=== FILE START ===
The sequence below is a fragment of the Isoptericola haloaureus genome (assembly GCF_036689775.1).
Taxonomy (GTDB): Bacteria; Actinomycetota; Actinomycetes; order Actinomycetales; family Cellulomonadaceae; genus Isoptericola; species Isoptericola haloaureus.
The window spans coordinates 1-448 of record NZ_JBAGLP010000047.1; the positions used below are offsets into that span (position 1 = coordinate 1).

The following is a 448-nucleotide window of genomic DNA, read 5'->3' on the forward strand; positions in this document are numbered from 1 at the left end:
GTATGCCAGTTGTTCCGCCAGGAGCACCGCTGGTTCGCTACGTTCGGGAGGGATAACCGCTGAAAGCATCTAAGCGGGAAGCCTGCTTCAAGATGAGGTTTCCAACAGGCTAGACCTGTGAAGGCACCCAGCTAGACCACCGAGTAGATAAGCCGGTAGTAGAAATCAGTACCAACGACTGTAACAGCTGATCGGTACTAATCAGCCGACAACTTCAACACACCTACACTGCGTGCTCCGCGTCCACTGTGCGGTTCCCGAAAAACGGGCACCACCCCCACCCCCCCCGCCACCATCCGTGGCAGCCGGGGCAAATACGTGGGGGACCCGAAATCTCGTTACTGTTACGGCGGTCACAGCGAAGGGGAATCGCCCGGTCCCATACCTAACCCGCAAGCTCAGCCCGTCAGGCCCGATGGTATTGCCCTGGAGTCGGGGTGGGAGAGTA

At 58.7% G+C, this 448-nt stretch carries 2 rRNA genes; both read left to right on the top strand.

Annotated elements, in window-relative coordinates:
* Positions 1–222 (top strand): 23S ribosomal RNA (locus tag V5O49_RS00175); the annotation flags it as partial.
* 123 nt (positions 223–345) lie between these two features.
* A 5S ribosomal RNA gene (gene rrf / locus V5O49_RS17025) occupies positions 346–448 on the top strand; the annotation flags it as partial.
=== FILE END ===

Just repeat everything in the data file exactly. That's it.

The sequence below is a fragment of the Isoptericola haloaureus genome (assembly GCF_036689775.1).
Taxonomy (GTDB): Bacteria; Actinomycetota; Actinomycetes; order Actinomycetales; family Cellulomonadaceae; genus Isoptericola; species Isoptericola haloaureus.
The window spans coordinates 1-448 of record NZ_JBAGLP010000047.1; the positions used below are offsets into that span (position 1 = coordinate 1).

The following is a 448-nucleotide window of genomic DNA, read 5'->3' on the forward strand; positions in this document are numbered from 1 at the left end:
GTATGCCAGTTGTTCCGCCAGGAGCACCGCTGGTTCGCTACGTTCGGGAGGGATAACCGCTGAAAGCATCTAAGCGGGAAGCCTGCTTCAAGATGAGGTTTCCAACAGGCTAGACCTGTGAAGGCACCCAGCTAGACCACCGAGTAGATAAGCCGGTAGTAGAAATCAGTACCAACGACTGTAACAGCTGATCGGTACTAATCAGCCGACAACTTCAACACACCTACACTGCGTGCTCCGCGTCCACTGTGCGGTTCCCGAAAAACGGGCACCACCCCCACCCCCCCCGCCACCATCCGTGGCAGCCGGGGCAAATACGTGGGGGACCCGAAATCTCGTTACTGTTACGGCGGTCACAGCGAAGGGGAATCGCCCGGTCCCATACCTAACCCGCAAGCTCAGCCCGTCAGGCCCGATGGTATTGCCCTGGAGTCGGGGTGGGAGAGTA

At 58.7% G+C, this 448-nt stretch carries 2 rRNA genes; both read left to right on the top strand.

Annotated elements, in window-relative coordinates:
* Positions 1–222 (top strand): 23S ribosomal RNA (locus tag V5O49_RS00175); the annotation flags it as partial.
* 123 nt (positions 223–345) lie between these two features.
* A 5S ribosomal RNA gene (gene rrf / locus V5O49_RS17025) occupies positions 346–448 on the top strand; the annotation flags it as partial.